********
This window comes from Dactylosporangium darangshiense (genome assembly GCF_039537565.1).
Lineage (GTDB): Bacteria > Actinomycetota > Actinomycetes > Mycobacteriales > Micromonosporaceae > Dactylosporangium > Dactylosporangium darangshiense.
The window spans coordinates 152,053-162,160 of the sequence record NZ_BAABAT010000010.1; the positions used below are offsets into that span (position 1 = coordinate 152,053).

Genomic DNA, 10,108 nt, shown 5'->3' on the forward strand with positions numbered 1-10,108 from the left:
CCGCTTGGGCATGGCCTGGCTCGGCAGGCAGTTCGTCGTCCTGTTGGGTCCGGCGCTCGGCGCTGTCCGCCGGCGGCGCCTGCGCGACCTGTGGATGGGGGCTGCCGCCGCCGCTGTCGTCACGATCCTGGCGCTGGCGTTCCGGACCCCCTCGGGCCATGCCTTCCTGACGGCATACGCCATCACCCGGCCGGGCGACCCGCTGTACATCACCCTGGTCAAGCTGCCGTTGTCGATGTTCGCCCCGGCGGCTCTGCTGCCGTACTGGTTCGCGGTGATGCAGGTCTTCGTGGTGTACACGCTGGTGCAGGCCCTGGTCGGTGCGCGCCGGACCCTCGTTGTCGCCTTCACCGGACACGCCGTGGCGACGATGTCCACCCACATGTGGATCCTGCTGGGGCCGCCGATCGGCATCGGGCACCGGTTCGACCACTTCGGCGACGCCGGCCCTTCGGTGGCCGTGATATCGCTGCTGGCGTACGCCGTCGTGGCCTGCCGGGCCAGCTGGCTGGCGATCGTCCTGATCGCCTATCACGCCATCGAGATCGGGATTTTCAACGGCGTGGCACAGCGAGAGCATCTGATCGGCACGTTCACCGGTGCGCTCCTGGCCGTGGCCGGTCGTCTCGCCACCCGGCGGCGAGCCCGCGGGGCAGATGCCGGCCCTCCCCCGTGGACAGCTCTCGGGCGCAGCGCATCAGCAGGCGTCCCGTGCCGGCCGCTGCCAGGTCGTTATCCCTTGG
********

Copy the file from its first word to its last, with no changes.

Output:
This window comes from Dactylosporangium darangshiense (genome assembly GCF_039537565.1).
Lineage (GTDB): Bacteria > Actinomycetota > Actinomycetes > Mycobacteriales > Micromonosporaceae > Dactylosporangium > Dactylosporangium darangshiense.
The window spans coordinates 152,053-162,160 of the sequence record NZ_BAABAT010000010.1; the positions used below are offsets into that span (position 1 = coordinate 152,053).

Genomic DNA, 10,108 nt, shown 5'->3' on the forward strand with positions numbered 1-10,108 from the left:
CCGCTTGGGCATGGCCTGGCTCGGCAGGCAGTTCGTCGTCCTGTTGGGTCCGGCGCTCGGCGCTGTCCGCCGGCGGCGCCTGCGCGACCTGTGGATGGGGGCTGCCGCCGCCGCTGTCGTCACGATCCTGGCGCTGGCGTTCCGGACCCCCTCGGGCCATGCCTTCCTGACGGCATACGCCATCACCCGGCCGGGCGACCCGCTGTACATCACCCTGGTCAAGCTGCCGTTGTCGATGTTCGCCCCGGCGGCTCTGCTGCCGTACTGGTTCGCGGTGATGCAGGTCTTCGTGGTGTACACGCTGGTGCAGGCCCTGGTCGGTGCGCGCCGGACCCTCGTTGTCGCCTTCACCGGACACGCCGTGGCGACGATGTCCACCCACATGTGGATCCTGCTGGGGCCGCCGATCGGCATCGGGCACCGGTTCGACCACTTCGGCGACGCCGGCCCTTCGGTGGCCGTGATATCGCTGCTGGCGTACGCCGTCGTGGCCTGCCGGGCCAGCTGGCTGGCGATCGTCCTGATCGCCTATCACGCCATCGAGATCGGGATTTTCAACGGCGTGGCACAGCGAGAGCATCTGATCGGCACGTTCACCGGTGCGCTCCTGGCCGTGGCCGGTCGTCTCGCCACCCGGCGGCGAGCCCGCGGGGCAGATGCCGGCCCTCCCCCGTGGACAGCTCTCGGGCGCAGCGCATCAGCAGGCGTCCCGTGCCGGCCGCTGCCAGGTCGTTATCCCTTGG